July 17, 2017
Three organizations have each been awarded prizes of US $100,000 following their initial application to the Brucellosis Vaccine Development Prize – a global US $30 million competition aimed at incentivising the development of a new Brucella melitensis vaccine.
The competition’s expert Judging Panel awarded Phase 1 Milestone Payments to the trio: European biotech company Brucella Greenvac, international animal health company Virbac and US-based Texas A&M University.
These are the first prizes to be awarded as part of the AgResults Brucellosis Vaccine Development competition, following an assessment of each organization’s application based on scientific soundness and plausibility, and suitability of research and manufacturing capabilities.
The Brucellosis Vaccine Prize is a global competition designed, funded, and managed by AgResults, a collaborative initiative between the governments of Australia, Canada, the United Kingdom and the United States as well as the Bill & Melinda Gates Foundation. It invites vaccine developers to submit their proposals for the development (and ultimately registration) of a suitable vaccine that is efficacious, safe and viable for use against Brucella melitensis in small ruminants across the developing world. Implemented by the Global Alliance for Livestock Veterinary Medicines (GALVmed), the competition involves three phases and can run for up to 10 years.
Ignacio Grilló, Director, Brucella Greenvac, says to be recognized at this stage has boosted expectations and given its scientific team confidence to continue.
“The fact that this disease ranks consistently among the top sanitary problems in the world, and that we have the possibility to contribute a solution for so many people and animals in developing countries, gives us extra motivation.
Jean-Pascal Marc, Corporate Product Innovation Director at Virbac, says:Virbac is very proud to have an ambitious brucellosis vaccination project recognized by such prestigious organizations as AgResults and GALVmed. This is an additional source of motivation for all involved teams to pursue the aim of delivering a more efficient and safer vaccine to fight such an important disease.”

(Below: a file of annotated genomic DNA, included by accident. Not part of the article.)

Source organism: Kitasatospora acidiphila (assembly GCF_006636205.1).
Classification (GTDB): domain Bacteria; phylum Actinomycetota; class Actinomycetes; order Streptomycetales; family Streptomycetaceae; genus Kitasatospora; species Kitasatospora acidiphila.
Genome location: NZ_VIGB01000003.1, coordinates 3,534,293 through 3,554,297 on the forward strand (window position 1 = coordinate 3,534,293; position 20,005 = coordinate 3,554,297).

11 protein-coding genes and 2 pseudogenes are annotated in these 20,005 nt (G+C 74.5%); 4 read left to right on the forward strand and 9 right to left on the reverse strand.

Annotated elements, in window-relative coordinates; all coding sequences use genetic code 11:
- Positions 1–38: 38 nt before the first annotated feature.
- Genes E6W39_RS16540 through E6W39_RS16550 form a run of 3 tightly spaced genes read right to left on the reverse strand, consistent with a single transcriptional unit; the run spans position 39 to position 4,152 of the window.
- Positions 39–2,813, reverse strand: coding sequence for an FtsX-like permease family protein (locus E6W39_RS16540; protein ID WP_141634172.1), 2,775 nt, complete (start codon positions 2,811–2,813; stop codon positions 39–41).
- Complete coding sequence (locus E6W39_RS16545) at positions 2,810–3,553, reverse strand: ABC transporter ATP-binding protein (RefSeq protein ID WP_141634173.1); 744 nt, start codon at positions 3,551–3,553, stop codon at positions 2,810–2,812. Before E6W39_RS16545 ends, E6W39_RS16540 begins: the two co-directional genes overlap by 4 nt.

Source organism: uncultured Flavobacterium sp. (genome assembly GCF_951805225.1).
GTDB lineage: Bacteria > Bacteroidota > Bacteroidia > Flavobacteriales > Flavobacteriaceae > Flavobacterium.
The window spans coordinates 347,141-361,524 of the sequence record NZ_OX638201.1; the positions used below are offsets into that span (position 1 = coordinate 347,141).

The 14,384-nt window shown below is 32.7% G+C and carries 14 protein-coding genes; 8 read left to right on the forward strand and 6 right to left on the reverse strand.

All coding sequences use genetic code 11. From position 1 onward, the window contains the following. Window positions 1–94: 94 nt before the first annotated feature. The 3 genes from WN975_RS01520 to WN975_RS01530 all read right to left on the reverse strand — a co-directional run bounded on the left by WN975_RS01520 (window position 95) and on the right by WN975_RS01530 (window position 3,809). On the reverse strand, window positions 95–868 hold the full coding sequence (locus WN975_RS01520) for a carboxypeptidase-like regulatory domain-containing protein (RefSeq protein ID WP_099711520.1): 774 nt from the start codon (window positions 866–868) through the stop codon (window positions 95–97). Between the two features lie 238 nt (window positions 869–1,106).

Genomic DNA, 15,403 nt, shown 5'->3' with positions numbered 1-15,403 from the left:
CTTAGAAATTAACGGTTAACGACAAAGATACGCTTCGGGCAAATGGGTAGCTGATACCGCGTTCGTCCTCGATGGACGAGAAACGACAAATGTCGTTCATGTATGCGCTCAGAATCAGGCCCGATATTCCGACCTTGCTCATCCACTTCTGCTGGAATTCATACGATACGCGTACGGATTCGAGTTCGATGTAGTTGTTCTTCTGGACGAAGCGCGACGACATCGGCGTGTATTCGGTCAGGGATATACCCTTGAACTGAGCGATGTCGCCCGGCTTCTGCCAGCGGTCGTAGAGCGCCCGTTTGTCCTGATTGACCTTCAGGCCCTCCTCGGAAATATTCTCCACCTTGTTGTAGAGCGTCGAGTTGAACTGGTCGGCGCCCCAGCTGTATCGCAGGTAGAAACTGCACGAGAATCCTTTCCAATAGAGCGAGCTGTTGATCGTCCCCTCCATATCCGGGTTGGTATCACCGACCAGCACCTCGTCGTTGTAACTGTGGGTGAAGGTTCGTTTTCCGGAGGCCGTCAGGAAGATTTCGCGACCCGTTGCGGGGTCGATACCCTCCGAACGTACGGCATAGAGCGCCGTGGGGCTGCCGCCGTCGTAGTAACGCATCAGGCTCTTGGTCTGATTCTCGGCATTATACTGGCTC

Thomas Ficht, Professor Veterinary Pathobiology, Texas A&M University, says the team is honored to receive the award, which culminates 30+ years of scientific research, development and innovation.
“This will prepare the team for the overall program goal of large-scale manufacturing and commercial product distribution, which could ease economic hardships and potentially offer relief from disease to millions of people and animals.”
Peter Jeffries, CEO of GALVmed, says there has been wide ranging interest in the competition since it opened for applications last year and awarding these three Milestone 1 Payments is an indication of how committed organizations are to helping develop a new vaccine.
“We know we’re only at the beginning of the process – and that developing a new vaccine that meets the required criteria is a real challenge – but the initial signs are extremely positive. We’re excited and are continuing to encourage other organizations to submit their applications to be part of the competition.”
Brucellosis is a neglected, zoonotic disease that remains endemic across much of the developing world and impacts the majority of the 600 million people in those regions whose livelihoods depend on livestock. For example, the annual impact to smallholder farmers in South Asia and Sub-Saharan Africa is estimated at US $500 million per year.
Other organizations considering applying for the first phase of the competition must apply by November 18, 2017, to be eligible for one of the seven remaining prizes of US $100,000. Potential entrants are invited to submit their applications at www.brucellosisvaccine.org. Full details and competition rules are also available on the website.
GALVmed, through its partners, makes livestock vaccines, medicines and diagnostics accessible and available to the millions of smallholder livestock and poultry keepers in developing countries for whom livestock is a lifeline. The international not-for-profit company harnesses the best available expertise and capabilities to develop vaccines, medicines and diagnostics for neglected livestock diseases.